RIYADH -- The normalisation accords inked last year with Israel have proven to be a necessity for the establishment of peace in the Middle East and the Gulf region and as a shield against Iranian threats, legal and security analysts say.
The United Arab Emirates (UAE) and Bahrain signed the US-brokered normalisation agreements with Israel on September 15, 2020, followed by Sudan in October and Morocco in December.
The agreements "have proven to be a necessity to preserve the security of the Middle East region and banish the spectre of war stemming from the Iranian interference in the region", said Khaled al-Zoubi, a lecturer at the Faculty of Law at the UAE's Ajman University.
In their first year, the agreements "have achieved what has not been achieved in many long years, and thus opened new doors for joint co-operation and negotiations that are in the interest of the peoples of the region".
The deals will also benefit the countries of the region economically, especially following the impact of the coronavirus pandemic, al-Zoubi said.
Commercial and economic provisions of the accords "will without a doubt help these countries recover more quickly", he said.
Boosting economic co-operation
The UAE and Israel have sought to emphasise the economic dividend offered by normalisation, especially Dubai, which continuously seeks to expand its tourism, technology and business sectors.
"After a year of the Abraham Accords, we have a story to say," UAE Minister of Economy Abdulla bin Touq al-Marri told a panel discussion held by the Atlantic Council on Monday (September 13), AFP reported.
"We exchanged ambassadors; we have signed over 60 MOUs (memorandums of understanding). We have 600-700 million of bilateral trade happening, we have funds of billions of dollars that has been announced.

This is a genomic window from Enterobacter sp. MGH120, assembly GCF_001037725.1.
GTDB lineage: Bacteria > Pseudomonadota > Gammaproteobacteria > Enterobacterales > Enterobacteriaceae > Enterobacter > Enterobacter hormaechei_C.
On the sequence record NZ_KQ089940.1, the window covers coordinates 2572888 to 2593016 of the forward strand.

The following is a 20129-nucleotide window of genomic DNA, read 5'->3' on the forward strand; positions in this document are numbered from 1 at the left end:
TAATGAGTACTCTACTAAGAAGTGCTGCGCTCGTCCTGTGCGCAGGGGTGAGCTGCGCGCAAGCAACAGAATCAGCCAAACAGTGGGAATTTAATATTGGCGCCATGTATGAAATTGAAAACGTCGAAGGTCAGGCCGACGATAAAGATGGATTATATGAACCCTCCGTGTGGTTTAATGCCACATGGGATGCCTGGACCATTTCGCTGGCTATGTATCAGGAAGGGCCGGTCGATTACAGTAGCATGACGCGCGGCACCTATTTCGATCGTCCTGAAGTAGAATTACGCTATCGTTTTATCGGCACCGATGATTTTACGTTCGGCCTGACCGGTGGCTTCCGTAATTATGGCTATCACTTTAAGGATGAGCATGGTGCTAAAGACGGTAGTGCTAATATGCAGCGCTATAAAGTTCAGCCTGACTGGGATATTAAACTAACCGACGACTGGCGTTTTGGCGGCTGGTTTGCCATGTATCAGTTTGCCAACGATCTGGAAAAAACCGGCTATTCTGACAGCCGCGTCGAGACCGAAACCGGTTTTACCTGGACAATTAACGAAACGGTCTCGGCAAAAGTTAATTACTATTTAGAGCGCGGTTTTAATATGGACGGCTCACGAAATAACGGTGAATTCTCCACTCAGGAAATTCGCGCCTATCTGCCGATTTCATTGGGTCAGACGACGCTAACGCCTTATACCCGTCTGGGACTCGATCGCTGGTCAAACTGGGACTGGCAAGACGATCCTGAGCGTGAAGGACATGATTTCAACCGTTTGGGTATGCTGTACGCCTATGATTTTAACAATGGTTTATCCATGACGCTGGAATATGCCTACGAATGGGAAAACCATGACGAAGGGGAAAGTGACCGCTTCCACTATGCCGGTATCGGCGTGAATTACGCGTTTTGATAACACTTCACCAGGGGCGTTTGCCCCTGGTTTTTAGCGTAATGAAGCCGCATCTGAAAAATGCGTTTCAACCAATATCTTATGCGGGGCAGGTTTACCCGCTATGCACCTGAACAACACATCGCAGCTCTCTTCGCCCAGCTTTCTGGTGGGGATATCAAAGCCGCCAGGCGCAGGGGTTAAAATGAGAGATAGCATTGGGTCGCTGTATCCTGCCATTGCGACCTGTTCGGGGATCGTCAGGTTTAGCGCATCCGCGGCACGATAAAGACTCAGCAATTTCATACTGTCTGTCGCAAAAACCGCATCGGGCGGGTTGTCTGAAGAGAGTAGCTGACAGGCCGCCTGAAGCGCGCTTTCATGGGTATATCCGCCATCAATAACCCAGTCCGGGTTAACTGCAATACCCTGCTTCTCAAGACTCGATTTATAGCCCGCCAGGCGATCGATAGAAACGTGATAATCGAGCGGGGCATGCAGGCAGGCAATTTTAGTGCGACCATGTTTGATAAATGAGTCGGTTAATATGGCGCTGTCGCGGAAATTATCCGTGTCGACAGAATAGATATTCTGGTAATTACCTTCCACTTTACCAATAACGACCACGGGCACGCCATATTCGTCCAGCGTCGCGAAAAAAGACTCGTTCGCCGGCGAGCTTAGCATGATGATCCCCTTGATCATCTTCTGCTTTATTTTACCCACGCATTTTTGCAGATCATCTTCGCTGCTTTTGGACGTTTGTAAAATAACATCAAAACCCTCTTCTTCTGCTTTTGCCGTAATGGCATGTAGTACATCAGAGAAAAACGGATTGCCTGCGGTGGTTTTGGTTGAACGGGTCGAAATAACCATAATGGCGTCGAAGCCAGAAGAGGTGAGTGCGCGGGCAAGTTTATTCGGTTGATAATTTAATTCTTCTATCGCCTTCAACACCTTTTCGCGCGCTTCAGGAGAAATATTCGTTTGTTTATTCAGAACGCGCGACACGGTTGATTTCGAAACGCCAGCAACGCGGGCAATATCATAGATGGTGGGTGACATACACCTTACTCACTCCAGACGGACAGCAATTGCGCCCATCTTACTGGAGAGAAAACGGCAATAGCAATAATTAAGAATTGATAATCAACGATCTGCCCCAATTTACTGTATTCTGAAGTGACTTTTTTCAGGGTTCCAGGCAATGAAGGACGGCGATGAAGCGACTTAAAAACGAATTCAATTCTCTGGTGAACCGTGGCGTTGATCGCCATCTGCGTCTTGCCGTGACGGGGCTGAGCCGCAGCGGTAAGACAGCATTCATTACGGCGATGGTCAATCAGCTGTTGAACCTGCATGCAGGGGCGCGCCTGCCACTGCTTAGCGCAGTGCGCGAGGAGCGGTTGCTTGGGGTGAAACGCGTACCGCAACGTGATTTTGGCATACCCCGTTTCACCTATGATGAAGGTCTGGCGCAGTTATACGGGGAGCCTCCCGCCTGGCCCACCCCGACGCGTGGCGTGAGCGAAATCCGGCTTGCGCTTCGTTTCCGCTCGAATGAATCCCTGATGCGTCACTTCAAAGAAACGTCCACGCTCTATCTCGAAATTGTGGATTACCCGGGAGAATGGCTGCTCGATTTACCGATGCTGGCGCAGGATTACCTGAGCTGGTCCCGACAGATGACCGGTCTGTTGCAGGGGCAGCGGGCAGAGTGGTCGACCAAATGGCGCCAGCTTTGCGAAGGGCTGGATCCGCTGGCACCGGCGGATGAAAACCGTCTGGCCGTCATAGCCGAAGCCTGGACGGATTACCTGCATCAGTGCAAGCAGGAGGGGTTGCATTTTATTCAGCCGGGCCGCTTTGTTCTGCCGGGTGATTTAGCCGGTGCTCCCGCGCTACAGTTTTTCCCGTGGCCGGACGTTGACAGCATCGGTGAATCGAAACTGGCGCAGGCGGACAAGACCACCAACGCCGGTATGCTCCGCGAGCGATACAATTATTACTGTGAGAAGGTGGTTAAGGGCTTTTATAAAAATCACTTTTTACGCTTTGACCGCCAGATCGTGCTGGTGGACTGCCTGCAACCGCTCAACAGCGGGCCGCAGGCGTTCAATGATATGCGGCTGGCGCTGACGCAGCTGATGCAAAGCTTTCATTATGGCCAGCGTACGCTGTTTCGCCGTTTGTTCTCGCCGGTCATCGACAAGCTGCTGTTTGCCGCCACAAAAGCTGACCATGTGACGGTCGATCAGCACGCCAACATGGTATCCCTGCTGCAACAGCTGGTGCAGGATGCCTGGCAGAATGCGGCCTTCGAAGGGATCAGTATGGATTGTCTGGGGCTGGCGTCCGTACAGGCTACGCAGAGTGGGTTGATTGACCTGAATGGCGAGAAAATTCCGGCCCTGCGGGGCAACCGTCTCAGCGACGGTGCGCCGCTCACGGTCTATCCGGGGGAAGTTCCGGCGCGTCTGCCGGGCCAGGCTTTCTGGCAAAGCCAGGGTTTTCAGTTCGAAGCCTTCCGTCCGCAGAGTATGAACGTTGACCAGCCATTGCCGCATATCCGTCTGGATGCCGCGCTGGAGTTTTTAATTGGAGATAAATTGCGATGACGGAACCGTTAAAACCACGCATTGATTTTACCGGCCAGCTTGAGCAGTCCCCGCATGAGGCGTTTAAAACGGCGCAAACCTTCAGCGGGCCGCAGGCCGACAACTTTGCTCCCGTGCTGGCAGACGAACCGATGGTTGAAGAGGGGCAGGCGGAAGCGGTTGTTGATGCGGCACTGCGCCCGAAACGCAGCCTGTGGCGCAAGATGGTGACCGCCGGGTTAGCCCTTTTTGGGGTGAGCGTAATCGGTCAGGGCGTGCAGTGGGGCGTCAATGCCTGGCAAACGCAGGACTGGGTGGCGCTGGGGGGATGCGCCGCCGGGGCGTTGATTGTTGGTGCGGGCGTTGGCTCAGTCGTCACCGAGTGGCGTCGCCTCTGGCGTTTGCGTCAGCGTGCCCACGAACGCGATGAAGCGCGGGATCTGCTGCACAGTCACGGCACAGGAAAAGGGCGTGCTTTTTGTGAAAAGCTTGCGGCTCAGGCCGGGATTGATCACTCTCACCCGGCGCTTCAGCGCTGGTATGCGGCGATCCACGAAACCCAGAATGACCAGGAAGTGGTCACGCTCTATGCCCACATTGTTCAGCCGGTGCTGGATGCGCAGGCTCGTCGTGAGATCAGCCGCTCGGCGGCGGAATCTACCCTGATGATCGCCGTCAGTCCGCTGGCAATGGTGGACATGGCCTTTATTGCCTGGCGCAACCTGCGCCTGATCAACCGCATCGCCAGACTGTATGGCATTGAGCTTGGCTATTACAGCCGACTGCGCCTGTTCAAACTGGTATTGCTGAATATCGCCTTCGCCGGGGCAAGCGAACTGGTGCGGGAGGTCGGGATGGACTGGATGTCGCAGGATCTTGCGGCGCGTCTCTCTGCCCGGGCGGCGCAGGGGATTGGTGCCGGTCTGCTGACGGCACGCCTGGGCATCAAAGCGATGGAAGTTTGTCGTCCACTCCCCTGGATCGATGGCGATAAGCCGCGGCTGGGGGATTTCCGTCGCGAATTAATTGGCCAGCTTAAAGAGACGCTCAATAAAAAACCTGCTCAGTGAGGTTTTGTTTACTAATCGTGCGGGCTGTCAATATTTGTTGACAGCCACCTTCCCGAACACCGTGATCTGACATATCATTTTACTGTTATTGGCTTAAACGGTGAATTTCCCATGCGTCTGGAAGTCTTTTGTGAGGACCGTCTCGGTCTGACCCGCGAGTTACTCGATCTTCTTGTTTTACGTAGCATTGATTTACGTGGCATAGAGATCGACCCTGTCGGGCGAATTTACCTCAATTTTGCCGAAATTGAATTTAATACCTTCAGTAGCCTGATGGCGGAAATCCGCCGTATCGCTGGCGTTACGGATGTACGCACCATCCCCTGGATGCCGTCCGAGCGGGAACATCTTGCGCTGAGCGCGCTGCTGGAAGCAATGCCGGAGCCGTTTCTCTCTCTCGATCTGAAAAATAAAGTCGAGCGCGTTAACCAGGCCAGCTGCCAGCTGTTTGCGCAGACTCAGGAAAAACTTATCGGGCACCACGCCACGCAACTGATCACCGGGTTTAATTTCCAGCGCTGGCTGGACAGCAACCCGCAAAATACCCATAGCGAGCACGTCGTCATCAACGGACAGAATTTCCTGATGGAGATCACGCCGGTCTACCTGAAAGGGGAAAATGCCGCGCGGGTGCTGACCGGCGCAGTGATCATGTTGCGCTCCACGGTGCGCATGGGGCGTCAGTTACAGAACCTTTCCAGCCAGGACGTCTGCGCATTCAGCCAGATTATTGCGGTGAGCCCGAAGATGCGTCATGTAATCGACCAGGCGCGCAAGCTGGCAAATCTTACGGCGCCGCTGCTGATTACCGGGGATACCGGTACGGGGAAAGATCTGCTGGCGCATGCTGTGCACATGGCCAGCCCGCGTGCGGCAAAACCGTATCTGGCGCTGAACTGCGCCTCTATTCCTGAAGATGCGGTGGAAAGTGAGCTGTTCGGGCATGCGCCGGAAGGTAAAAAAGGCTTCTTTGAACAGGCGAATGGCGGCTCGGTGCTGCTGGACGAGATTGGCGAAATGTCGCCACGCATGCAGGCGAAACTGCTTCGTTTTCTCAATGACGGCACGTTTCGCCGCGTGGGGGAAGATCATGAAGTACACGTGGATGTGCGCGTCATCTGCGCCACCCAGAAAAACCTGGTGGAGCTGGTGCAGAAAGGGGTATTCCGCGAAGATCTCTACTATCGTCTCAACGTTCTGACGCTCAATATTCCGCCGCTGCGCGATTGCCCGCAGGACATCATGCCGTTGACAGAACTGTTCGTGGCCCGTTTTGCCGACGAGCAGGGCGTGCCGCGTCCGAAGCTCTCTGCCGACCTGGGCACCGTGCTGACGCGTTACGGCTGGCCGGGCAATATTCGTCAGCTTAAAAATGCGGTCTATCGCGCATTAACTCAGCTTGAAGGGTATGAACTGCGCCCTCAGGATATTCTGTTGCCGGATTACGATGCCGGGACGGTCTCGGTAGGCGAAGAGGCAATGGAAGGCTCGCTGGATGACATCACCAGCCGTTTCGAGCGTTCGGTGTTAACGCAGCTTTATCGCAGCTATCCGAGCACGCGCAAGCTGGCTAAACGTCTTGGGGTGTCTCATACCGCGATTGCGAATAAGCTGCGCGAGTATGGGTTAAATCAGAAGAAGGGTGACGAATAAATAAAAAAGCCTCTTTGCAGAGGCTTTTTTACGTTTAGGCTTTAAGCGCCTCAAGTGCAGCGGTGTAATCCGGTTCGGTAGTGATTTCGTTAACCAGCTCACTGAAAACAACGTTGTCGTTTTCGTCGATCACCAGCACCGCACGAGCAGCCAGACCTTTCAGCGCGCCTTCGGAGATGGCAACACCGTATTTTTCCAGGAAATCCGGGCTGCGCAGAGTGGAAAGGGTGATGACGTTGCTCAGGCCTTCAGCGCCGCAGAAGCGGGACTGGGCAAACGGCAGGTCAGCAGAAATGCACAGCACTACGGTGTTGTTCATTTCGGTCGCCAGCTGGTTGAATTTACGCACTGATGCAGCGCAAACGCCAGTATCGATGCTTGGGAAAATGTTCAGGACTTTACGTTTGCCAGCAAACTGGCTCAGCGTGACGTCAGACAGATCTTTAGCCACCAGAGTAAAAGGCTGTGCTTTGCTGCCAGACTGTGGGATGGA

"We're looking to create over a trillion dollars of economic activity over the next decade."
Since last year, a number of Israeli start-ups in the fields of artificial intelligence, fintech and agriculture have set up shop in the UAE.
Business exchanges between the two countries, whose economies were hard hit by the coronavirus pandemic, reached $500 million in August -- excluding investments -- after tourism, aviation and financial service deals were struck.
"The main benefits for the UAE have been economic," Elham Fakhro, an analyst at the International Crisis Group think-tank, told AFP.
"Tourism, cultural exchanges, cyber-security agreements, and diplomatic exchanges have benefitted the two states."
According to Israel's consulate in Dubai, nearly 200,000 Israelis have visited the UAE since the establishment of ties.
Opening everything up
Bahrain is also hoping normalisation will help attract visitors from abroad.
Many Bahraini Jews left the country during the Arab-Israeli conflict over fears they would be targeted, while others stayed behind but kept a low profile, said 61-year-old Rabbi Ebrahim Nonoo.